Continuing the thread first prompted by a comment from Leeann about silhouette and negative space, another illustrator with an uncanny sense of strong outline is Maurice Boutet De Monvel. He originally trained as a painter at the Ecole Des Beaux-Arts in Paris during the 1870's and developed a highly sensitive and fashionably sentimental approach to his craft as is evidenced by the example below of his early work.
However it was portraiture and particularly children's portraiture that was to occupy much of Boutet De Monvel's career and the way he achieved this was somewhat serendipitous as it was via a foray into the rapidly burgeoning market of children's book illustration that was occurring in France as much as elsewhere in the civilized world at the end of the nineteenth century.
After creating several truly charming child orientated artworks for mass circulation magazines he received commissions to illustrate two books on children's songs which were so successful that they were translated into English and remained in print for many years thereafter.
The success of these books was such that he was then in receipt of numerous solicitations from the landed and wealthy as they sought De Monvel's skills in immortalizing their children on canvas. This put De Monvel into the enviable position to be extremely judicious in the kind of illustrative work he was prepared to consider. He created one more book and this was not only a true labour of love but his piece de resistance and a book that was to have a profound effect on the development of children's book illustration as well as the development of comic strip."Jeanne D'Arc" was published in 1895 and in the wake of the Franco Prussian War made an immediate call on French national sentiment, although De Monvel was neither a historian or a writer the passion and sheer storytelling power that he brought to bear on this creation were second to none. In these magnificent artworks you can see clearly the profound effect that exposure to the graphic line and subtle use of colour by Japanese artists such as Hokusai had exerted on De Monvel's generation. These figures really emote via attitude and gesture rather than their relatively muted facial expressions and it is the clarity of their outline which so masterfully carries the narrative that really connects you to what they are feeling and where the story is going.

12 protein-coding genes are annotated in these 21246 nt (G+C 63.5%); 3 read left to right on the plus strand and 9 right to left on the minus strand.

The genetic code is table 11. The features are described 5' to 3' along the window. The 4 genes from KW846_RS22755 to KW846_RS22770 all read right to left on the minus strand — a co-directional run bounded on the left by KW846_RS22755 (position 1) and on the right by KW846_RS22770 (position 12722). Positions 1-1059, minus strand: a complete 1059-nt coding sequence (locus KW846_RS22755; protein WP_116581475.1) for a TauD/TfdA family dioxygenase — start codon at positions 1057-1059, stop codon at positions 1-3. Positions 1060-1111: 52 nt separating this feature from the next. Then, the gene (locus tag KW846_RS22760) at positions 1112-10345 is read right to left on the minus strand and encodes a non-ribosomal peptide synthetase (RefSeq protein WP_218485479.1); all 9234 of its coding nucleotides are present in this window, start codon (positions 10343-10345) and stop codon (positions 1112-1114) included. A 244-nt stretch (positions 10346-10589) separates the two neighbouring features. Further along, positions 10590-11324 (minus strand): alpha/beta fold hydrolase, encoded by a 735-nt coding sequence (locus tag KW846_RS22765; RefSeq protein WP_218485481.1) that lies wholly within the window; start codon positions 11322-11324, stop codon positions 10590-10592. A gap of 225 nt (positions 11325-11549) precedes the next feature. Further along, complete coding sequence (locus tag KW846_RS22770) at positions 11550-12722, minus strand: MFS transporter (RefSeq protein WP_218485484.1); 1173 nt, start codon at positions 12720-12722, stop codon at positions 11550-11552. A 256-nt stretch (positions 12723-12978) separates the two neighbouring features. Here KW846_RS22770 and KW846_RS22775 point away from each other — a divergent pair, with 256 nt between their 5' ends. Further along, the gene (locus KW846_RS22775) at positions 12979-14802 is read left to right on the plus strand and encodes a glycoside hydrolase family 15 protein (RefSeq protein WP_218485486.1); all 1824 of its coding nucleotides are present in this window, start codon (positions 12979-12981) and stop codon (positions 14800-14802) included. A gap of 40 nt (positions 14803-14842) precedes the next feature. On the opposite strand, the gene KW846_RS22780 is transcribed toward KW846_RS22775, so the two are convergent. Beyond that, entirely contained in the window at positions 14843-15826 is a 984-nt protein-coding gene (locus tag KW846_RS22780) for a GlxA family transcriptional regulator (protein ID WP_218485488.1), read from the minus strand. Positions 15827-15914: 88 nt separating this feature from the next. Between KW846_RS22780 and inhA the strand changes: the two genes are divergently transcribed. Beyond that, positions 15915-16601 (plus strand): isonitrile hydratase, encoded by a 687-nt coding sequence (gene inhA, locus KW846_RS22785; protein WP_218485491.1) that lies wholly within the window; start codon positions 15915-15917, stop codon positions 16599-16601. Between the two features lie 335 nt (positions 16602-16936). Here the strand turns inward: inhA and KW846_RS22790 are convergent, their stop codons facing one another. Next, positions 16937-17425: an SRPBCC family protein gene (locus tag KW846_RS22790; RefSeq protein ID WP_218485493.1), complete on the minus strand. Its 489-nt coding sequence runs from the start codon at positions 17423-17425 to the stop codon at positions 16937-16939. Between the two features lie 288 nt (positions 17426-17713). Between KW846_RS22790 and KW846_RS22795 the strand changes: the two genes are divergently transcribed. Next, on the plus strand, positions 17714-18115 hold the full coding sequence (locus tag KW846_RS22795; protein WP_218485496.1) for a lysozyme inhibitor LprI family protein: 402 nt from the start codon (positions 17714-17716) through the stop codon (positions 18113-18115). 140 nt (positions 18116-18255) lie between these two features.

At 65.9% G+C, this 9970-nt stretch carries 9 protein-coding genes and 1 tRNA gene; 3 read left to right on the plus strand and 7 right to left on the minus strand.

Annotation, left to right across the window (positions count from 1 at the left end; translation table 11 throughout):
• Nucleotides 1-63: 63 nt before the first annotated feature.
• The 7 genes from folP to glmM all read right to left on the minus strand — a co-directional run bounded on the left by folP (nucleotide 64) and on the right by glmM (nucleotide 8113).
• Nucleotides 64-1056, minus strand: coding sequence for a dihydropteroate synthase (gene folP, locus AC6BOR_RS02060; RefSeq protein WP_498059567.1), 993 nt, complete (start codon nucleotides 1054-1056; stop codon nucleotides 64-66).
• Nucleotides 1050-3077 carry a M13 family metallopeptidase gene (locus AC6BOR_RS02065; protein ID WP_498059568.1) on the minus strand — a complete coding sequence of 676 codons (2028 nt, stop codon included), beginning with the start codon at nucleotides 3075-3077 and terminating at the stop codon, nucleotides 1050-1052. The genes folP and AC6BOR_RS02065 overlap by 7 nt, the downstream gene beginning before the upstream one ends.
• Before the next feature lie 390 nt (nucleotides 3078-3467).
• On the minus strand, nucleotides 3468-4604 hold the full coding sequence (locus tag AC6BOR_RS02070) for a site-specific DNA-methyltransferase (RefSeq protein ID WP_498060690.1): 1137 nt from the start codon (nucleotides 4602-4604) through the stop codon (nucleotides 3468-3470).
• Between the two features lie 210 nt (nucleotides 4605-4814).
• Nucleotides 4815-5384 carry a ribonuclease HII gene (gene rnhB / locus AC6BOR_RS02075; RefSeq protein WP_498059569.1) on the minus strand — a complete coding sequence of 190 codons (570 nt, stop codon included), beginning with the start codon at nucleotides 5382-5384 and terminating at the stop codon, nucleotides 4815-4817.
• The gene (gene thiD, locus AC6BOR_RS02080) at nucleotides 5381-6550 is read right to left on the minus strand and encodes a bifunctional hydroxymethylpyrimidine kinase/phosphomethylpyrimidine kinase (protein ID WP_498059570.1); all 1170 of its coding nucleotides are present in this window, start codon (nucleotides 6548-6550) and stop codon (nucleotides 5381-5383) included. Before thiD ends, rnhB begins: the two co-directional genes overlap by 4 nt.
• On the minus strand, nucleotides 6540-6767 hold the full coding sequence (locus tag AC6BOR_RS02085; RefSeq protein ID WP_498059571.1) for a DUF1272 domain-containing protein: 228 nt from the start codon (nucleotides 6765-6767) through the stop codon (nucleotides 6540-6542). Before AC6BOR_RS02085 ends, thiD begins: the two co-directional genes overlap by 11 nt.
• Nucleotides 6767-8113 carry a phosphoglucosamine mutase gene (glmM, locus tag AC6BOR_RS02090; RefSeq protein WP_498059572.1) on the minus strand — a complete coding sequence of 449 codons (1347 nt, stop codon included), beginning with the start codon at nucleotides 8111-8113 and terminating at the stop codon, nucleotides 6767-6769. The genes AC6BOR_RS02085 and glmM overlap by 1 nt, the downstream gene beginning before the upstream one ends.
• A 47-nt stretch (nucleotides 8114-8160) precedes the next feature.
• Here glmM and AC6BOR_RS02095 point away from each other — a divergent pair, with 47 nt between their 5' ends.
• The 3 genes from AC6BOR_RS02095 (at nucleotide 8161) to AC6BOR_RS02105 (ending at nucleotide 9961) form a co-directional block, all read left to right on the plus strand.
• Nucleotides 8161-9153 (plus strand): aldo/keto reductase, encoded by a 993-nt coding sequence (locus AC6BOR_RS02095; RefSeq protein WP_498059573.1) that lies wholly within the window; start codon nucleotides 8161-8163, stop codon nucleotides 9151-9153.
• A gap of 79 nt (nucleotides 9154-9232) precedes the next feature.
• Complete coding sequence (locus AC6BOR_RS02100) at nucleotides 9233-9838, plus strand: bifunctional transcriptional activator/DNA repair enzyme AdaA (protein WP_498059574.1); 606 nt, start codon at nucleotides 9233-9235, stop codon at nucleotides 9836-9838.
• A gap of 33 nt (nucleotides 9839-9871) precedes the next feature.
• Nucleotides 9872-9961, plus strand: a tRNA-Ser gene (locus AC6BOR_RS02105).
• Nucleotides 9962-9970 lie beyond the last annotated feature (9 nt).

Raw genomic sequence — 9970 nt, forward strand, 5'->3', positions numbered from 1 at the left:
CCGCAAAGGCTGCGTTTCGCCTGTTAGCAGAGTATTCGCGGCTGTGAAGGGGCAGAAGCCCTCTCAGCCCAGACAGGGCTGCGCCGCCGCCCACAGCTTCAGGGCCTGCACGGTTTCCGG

The enthusiasm and recognition that De Monvel's "Jeanne D'Arc" received was such that he was invited to travel to the U.S.A. in 1899 and was subsequently commissioned to recreate several of the illustrations from the book as large scale panels which are now part of The Corcoran Collection of Paintings in Washington D.C.
De Monvel died at the age of 63 one year before the outbreak of the First World War, when once again French National sentiments would be brought to the fore of public consciousness.
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